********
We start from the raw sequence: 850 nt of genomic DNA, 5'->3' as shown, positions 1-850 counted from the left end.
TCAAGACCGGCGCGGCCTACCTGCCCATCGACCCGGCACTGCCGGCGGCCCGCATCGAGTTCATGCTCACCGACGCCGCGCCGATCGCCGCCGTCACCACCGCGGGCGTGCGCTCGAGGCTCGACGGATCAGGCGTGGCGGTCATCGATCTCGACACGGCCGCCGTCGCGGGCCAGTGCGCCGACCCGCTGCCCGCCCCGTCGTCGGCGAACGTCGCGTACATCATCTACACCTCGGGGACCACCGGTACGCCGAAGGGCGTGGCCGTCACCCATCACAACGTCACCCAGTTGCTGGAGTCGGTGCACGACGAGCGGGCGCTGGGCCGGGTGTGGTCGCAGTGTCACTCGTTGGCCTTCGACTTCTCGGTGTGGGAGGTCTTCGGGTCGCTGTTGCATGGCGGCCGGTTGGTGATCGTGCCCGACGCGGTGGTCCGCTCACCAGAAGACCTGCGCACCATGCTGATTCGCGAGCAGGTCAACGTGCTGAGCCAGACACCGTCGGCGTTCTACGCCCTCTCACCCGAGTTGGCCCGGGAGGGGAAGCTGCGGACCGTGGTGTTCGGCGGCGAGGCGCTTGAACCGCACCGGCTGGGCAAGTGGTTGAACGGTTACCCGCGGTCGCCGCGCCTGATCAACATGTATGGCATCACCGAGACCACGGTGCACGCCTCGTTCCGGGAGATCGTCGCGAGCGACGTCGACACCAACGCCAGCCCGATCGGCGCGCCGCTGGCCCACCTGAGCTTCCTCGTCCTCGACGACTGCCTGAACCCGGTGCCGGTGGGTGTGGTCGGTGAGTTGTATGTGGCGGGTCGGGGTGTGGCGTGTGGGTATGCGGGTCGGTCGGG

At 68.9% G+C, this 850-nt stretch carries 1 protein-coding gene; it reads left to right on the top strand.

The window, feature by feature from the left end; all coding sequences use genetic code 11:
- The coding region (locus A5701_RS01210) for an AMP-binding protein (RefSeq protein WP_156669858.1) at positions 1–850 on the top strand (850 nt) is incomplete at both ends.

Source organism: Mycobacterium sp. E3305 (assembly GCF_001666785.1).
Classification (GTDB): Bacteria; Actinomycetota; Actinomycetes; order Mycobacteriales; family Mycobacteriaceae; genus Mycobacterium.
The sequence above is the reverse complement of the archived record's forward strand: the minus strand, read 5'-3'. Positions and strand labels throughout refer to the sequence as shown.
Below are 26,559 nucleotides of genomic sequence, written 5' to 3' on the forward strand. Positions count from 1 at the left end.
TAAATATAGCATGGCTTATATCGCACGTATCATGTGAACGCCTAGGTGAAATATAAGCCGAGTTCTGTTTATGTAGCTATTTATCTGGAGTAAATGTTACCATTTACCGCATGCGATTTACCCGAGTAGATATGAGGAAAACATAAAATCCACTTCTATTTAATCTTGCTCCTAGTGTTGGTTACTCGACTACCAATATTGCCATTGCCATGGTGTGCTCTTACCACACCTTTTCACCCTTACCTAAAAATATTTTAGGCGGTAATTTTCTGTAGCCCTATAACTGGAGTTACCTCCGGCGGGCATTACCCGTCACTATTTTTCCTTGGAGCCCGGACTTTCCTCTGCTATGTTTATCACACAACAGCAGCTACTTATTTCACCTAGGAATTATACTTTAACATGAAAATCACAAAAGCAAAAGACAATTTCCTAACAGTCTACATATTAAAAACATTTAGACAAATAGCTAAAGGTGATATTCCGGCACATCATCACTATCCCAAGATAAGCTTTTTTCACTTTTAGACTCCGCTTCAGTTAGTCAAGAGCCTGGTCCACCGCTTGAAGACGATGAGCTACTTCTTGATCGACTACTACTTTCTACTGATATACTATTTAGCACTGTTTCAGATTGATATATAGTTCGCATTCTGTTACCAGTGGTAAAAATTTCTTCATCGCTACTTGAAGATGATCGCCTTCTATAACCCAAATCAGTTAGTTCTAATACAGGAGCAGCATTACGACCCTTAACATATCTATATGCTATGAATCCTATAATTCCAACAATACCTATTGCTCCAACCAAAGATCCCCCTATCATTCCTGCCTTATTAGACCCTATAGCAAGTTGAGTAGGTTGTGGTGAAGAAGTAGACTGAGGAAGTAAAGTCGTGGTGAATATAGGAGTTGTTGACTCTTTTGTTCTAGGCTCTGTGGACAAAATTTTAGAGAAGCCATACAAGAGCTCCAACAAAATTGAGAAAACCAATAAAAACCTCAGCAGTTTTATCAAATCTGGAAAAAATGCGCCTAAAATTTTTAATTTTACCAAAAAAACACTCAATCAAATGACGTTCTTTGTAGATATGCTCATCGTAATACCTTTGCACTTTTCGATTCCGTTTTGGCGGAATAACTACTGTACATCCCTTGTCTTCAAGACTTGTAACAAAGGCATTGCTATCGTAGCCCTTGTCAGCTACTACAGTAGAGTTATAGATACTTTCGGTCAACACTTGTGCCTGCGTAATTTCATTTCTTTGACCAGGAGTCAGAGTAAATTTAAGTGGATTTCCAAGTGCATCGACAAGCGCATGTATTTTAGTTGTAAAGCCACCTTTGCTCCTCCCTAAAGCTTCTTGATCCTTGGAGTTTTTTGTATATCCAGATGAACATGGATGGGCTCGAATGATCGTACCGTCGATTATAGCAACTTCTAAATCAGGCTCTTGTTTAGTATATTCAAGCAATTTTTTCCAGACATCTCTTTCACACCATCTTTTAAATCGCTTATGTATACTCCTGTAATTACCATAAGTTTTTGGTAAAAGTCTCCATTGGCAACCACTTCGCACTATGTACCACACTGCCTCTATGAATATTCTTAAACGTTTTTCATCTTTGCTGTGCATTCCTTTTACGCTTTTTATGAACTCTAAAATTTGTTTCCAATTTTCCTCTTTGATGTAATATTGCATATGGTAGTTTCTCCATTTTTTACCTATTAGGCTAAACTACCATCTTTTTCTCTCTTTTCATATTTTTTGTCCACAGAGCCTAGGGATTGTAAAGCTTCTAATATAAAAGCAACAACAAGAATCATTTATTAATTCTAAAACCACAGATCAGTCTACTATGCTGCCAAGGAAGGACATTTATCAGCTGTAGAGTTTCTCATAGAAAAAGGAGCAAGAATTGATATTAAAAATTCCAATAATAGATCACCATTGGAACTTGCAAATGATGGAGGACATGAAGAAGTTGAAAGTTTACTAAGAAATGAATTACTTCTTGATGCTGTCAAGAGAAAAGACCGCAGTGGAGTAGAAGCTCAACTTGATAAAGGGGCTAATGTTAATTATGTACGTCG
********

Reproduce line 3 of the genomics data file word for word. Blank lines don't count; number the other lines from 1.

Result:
At 68.9% G+C, this 850-nt stretch carries 1 protein-coding gene; it reads left to right on the top strand.